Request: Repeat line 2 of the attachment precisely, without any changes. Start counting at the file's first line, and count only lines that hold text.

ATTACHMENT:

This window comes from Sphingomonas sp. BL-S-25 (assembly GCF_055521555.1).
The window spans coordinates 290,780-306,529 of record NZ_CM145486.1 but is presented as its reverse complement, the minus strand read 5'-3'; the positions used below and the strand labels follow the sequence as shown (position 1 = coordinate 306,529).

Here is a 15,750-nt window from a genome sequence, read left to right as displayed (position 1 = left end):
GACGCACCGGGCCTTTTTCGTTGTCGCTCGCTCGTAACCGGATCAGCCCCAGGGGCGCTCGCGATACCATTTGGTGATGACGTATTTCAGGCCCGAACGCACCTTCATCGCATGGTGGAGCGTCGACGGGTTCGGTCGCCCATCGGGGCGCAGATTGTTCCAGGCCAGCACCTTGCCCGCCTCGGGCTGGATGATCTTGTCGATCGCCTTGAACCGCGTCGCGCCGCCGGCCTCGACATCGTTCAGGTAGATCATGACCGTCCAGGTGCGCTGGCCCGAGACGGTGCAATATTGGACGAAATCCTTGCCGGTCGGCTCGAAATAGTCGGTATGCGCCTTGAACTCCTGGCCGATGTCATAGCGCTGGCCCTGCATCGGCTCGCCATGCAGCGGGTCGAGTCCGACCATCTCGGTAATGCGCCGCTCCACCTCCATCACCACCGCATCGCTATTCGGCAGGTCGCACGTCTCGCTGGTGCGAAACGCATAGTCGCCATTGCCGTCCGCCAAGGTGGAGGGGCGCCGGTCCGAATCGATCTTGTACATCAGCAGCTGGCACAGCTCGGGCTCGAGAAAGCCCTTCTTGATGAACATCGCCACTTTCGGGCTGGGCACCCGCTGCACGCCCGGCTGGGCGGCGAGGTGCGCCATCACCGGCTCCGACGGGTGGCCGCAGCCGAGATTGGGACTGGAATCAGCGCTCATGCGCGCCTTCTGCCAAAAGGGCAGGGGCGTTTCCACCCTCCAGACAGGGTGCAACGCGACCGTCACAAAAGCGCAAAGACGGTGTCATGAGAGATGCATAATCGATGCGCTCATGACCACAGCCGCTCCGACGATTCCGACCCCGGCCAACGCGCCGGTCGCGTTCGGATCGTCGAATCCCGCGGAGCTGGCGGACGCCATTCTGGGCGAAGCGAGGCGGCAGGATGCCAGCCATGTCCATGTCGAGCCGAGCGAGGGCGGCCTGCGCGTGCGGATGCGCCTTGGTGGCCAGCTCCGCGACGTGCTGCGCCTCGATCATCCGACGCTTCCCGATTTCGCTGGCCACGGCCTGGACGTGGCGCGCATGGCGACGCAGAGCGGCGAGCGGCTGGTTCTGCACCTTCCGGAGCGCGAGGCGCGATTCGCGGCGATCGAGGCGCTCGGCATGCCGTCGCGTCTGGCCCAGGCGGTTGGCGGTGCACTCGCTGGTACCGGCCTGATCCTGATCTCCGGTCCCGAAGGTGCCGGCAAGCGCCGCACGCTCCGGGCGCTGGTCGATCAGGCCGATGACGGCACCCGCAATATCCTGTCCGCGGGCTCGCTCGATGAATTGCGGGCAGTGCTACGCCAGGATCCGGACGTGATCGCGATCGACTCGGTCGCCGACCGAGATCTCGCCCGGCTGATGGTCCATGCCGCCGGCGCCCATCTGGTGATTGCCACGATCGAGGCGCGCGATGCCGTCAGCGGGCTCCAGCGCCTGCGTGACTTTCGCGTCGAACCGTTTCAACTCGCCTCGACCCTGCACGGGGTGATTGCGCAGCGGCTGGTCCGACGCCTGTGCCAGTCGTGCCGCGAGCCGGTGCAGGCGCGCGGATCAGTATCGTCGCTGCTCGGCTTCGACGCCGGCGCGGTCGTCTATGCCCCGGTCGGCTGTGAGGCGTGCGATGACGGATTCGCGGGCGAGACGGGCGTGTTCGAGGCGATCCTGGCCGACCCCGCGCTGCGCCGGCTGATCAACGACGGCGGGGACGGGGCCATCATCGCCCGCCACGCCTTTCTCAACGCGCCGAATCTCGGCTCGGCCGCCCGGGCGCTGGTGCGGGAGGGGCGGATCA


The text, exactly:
The window spans coordinates 290,780-306,529 of record NZ_CM145486.1 but is presented as its reverse complement, the minus strand read 5'-3'; the positions used below and the strand labels follow the sequence as shown (position 1 = coordinate 306,529).